Thursday, May 05, 2005

Pharmacists, Protestors and Popes

con • science — the internal sense of what is right and wrong that governs one’s thoughts and actions, together with a feeling of obligation to do right or be good. From Latin conscientia, from conscient-, consciens, present participle of conscire to be conscious, be conscious of guilt, from com- + scire to know

con • science — against science

It's so easy to fall in line over the issue of pharmacists who refuse on grounds of conscience to fill birth control prescriptions. Step right up, the lines form here: reproductive rights, free exercise of religion, the obligations of professional practice, opposing government intervention in the marketplace. (For a good series of libertarian-oriented posts on the subject, start with Ryne McClaren. For a Redneck Feminist viewpoint, start here.)

If the lines don't cross and I can only stand in one, which should it be?

As someone who is pro-choice, I reflexively rise up in favor of those denied lawful prescriptions by state-licensed professionals. But as someone who is also pro-conscience, I say, not so fast. What ought to be the rules governing exercise of conscience? By what right can we judge another's internal sense of what is right and wrong? And if we deny a retrograde pharmacist's stand based on conscience, where do we stand when our own beliefs dictate resistance?

This isn't simply a matter of respecting each other's free speech. As I've written before, there's a difference between moral words and actions.

Professional Ethics
For the professional viewpoint, I asked my wife — an Ob-Gyn who is pro-choice and prescribes birth control pills for a variety of reasons, but who has also elected not to perform abortions. Pharmacists who refuse to fill prescriptions for birth control are going against their professional training, she says. Why, she asks, is this a moral issue for them now, and not when they chose their profession? She suspects this sudden swell of refusals is less a product of conscience and is more likely being orchestrated politically to serve as just one more example of how religious rights are being 'trampled" by government.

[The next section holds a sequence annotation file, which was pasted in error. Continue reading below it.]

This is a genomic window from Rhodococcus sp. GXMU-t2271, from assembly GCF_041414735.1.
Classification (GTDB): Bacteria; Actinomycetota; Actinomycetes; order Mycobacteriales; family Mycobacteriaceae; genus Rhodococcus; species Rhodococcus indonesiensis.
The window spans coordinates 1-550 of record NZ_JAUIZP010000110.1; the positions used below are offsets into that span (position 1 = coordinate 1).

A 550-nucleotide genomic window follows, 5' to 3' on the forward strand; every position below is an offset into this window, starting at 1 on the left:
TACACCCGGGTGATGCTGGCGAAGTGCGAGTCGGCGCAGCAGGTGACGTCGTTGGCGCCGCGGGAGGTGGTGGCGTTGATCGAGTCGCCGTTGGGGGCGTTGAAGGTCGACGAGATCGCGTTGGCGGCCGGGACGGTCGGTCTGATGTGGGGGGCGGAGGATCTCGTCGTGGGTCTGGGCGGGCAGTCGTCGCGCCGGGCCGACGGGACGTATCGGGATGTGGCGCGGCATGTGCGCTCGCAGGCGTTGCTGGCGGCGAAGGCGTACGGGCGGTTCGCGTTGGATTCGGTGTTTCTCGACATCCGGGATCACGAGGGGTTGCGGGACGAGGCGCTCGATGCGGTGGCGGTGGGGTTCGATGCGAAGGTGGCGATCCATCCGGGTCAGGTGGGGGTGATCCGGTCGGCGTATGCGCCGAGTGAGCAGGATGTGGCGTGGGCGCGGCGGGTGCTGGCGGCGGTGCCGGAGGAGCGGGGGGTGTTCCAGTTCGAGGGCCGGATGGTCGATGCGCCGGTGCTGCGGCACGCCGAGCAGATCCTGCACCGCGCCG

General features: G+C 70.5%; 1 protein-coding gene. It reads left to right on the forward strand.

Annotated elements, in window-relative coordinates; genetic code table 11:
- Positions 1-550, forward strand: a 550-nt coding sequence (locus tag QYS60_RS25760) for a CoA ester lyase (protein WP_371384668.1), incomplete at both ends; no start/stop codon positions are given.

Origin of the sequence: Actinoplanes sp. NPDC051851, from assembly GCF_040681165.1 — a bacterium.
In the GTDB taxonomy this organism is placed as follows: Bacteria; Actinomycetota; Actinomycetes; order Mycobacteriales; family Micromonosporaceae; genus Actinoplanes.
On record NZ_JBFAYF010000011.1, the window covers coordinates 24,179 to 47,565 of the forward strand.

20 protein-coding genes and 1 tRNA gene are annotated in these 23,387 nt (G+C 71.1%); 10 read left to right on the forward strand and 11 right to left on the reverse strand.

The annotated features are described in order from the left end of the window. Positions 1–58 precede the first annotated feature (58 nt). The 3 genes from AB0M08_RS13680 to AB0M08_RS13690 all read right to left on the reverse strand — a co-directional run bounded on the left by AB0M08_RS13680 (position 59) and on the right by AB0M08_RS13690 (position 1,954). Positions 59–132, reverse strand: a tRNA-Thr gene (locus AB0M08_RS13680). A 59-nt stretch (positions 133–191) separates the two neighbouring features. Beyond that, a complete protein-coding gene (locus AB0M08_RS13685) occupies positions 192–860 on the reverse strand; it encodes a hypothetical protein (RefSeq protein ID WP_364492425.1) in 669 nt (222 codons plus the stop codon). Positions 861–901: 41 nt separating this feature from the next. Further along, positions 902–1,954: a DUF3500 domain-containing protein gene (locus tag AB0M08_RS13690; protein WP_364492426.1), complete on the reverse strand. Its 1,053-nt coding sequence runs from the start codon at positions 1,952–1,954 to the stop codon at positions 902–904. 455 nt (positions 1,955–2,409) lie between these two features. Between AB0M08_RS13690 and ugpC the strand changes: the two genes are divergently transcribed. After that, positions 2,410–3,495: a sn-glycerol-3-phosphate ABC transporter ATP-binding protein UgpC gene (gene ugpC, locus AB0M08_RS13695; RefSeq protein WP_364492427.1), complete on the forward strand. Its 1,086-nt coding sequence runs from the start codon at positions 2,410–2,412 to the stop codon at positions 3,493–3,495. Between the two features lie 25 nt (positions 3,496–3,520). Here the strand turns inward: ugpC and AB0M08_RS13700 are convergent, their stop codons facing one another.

I can't speak for pharmacy training, but as part of my wife's entry into medical school, we attended a long session designed to help break down the medical students' preconceptions of what was normal or acceptable sexual behavior, so they would not have their professional judgment clouded by personal judgments of their patients. The orientation included spouses and significant others under the assumption that our shared experiences and attitudes toward sexuality influenced what our partners viewed as acceptable, moral and normal.

Our session for featured discussions of attitudes toward sexuality, exercises in sensuality, and jointly viewing a multimedia presentation that ranged from pornography, to a handicapped man masturbating, to elephants copulating. [Note: Link is to a poem, not a picture.] I can only say that if you have a chance to witness elephant insemination, don't miss it. Four Stars. Two Thumbs Up!

But we were talking pharmacy.